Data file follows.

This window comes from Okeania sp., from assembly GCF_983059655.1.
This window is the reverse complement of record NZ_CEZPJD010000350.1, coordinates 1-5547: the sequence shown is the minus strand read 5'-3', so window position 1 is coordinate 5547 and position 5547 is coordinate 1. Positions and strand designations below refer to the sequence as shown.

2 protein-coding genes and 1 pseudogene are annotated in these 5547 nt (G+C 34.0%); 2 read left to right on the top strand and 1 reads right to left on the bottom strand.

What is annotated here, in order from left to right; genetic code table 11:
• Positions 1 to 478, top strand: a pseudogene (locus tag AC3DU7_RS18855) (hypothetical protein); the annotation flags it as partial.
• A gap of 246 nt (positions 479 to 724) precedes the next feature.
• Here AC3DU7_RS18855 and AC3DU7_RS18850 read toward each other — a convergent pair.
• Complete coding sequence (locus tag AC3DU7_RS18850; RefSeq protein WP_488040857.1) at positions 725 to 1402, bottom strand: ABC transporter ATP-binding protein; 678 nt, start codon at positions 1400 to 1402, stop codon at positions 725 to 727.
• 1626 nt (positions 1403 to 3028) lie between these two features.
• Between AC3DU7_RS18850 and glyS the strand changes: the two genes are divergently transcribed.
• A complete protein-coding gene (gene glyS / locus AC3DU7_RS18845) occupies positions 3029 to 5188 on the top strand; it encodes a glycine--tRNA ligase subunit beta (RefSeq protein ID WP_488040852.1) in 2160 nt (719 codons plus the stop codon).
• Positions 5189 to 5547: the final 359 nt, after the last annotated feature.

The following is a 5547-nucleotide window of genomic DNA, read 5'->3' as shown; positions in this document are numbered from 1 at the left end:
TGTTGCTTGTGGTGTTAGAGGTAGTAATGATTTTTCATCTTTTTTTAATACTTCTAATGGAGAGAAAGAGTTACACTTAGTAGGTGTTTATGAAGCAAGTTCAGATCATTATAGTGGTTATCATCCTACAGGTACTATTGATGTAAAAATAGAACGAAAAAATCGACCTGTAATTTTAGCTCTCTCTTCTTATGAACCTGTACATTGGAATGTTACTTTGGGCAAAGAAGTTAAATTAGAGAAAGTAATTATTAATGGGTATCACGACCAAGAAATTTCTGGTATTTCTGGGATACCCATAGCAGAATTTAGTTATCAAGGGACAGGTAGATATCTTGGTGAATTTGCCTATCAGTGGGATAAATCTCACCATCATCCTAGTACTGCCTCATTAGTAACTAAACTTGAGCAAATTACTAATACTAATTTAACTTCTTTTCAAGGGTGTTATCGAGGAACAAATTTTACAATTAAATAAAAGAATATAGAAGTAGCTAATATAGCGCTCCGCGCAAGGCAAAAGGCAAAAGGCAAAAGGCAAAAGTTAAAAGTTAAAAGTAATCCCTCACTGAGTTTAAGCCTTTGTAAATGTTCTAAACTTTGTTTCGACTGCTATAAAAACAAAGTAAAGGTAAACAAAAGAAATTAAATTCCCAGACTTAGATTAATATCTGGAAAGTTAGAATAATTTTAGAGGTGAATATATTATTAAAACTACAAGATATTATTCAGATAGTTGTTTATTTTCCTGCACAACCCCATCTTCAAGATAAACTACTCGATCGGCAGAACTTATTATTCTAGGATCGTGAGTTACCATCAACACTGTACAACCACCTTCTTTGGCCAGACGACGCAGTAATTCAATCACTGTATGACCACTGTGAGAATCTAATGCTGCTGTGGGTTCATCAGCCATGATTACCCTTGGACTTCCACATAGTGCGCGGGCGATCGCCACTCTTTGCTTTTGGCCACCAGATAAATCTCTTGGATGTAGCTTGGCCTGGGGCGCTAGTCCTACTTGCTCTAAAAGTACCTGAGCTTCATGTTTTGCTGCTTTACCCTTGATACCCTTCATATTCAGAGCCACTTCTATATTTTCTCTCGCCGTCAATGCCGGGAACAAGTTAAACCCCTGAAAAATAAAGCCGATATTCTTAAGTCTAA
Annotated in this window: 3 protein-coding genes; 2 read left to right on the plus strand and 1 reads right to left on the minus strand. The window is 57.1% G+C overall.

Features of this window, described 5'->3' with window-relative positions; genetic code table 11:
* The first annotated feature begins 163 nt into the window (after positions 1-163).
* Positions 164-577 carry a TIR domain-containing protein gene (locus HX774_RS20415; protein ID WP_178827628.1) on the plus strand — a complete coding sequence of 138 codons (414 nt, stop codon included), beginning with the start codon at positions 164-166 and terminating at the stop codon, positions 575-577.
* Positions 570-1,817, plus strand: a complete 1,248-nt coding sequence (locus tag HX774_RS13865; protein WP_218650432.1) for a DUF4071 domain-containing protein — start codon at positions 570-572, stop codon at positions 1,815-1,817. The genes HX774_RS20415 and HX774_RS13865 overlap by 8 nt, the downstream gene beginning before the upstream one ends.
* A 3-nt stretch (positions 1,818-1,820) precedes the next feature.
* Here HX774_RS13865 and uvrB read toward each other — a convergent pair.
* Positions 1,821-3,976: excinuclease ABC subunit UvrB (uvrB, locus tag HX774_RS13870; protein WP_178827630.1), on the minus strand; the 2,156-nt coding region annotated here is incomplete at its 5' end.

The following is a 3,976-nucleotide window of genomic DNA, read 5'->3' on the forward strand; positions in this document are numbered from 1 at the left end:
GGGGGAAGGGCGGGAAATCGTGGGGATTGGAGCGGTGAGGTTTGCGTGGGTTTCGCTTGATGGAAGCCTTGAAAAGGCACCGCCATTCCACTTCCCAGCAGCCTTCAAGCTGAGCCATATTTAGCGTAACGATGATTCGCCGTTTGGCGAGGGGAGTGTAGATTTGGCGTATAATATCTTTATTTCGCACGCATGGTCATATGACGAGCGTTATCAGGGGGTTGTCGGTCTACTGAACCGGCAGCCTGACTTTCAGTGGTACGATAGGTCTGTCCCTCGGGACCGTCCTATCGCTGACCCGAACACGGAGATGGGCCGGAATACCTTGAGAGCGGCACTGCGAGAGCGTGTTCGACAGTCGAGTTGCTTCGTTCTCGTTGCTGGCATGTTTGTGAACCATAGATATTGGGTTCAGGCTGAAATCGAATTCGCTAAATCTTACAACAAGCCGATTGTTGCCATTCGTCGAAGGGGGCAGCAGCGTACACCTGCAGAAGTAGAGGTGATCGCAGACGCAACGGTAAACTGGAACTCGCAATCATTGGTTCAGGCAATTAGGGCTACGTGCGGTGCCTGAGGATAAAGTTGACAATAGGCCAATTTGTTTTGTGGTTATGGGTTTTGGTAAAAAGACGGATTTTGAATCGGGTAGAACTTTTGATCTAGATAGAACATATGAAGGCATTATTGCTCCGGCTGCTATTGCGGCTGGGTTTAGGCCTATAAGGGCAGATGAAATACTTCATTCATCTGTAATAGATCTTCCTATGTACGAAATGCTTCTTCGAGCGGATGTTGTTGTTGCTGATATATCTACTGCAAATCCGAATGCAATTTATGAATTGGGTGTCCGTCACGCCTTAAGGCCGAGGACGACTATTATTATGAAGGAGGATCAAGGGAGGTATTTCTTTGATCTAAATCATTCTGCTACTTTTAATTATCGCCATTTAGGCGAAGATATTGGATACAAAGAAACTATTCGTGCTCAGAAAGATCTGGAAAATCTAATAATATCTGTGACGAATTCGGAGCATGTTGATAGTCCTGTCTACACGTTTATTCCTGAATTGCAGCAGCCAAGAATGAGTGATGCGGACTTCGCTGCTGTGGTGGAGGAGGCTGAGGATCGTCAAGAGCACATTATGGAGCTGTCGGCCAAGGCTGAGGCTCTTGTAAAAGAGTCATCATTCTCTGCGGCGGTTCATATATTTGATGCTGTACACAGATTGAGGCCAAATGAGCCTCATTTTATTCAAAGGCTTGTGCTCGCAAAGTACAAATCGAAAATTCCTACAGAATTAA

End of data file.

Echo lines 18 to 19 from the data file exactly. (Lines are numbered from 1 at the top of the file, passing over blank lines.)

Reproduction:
* Positions 164-577 carry a TIR domain-containing protein gene (locus HX774_RS20415; protein ID WP_178827628.1) on the plus strand — a complete coding sequence of 138 codons (414 nt, stop codon included), beginning with the start codon at positions 164-166 and terminating at the stop codon, positions 575-577.
* Positions 570-1,817, plus strand: a complete 1,248-nt coding sequence (locus tag HX774_RS13865; protein WP_218650432.1) for a DUF4071 domain-containing protein — start codon at positions 570-572, stop codon at positions 1,815-1,817. The genes HX774_RS20415 and HX774_RS13865 overlap by 8 nt, the downstream gene beginning before the upstream one ends.